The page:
Peppermint Oil: One of the oldest herbs used for both medicinal and culinary purposes, peppermint (Mentha x peperita) is a hybrid species, formed between spearmint and watermint. While it may be known best as a flavoring additive to toothpaste and chewing gum, peppermint has long been utilized in a medical sense.
Dating back to Ancient Greece, peppermint was the remedy of choice for indigestion and gastrointestinal woes, like irritable bowel disease and gall bladder inflammation. In the current times, menthol, an extract from the peppermint flower, is a common ingredient in over-the-counter cough drops, providing the classic cooling sensation. However, when applied topically, peppermint oil has also demonstrated benefit in the relief of tension headaches.
A German team led by Dr. Soyka investigated the effectiveness of peppermint oil versus acetaminophen in a randomized study amongst 41 patients with mild-moderate tension headaches. According to the 1996 article, the team found that when applied to the skin, the peppermint oil significantly reduced the headache’s intensity after 15 minutes with equal effectiveness to acetaminophen.
A 2019 study published in the Journal of Pain Research by Dr. Alireza Khatony sought to investigate the role of peppermint oil aromatherapy on pain and anxiety amongst hospitalized patients slated to receive minor surgery. In this study, 80 cardiac patients were randomly allocated to receive either the standard of care, or to receive aromatherapy on top of the medications they would have normally received for pain and anxiety prior to their operation.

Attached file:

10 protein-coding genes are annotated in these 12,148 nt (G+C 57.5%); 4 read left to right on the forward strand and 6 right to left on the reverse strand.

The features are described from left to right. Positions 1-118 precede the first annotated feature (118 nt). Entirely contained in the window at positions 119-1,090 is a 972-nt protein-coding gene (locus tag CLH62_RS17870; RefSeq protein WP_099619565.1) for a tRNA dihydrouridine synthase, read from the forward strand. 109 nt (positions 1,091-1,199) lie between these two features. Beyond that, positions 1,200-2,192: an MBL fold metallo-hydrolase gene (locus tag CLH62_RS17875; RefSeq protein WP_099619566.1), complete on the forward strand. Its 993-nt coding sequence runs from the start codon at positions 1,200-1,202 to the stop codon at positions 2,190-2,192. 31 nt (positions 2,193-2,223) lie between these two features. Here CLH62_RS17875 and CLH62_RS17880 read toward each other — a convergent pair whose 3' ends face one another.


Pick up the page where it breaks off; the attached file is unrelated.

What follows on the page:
The team found that the levels of both anxiety and pain were significantly lower, both before and after their procedures, in the aromatherapy group. As such, the team advocated for the use of peppermint essence aromatherapy to augment pain and anxiety relief before surgical procedures. They cite that inhalation of aroma can stimulate the nervous system to release endorphins and lower stress hormone levels, therefore having benefits on both physical and mental health. Interestingly, similar effects of peppermint aromatherapy have been noted to decrease pain and anxiety amongst women in the initial stages of labour.
Beyond the physical benefits, peppermint may have benefits for our mental health and stress levels – which are particularly important during the holiday season. While the holidays bring many positive emotions and provide opportunities to connect with friends and family, we recognize that the season adds an additional layer of stress to already busy lives. Everyday stressors are compounded by the preparations, emotions, and celebrations, particularly for women. In a survey of 786 adults in the US, the American Psychological Association reports that 38% of people indicate that their stress levels increase, rather than decrease, around the holidays. This stress is disproportionately felt by women (44% vs 31%).
Complementary medicine, including both consumption and inhalation of peppermint oil, extracts and aromatherapy, may provide a novel way to help cope with and reduce stress during the holiday season. Even a simple act of self-care, like brewing a cup of peppermint tea, can be a welcome break from the stressors.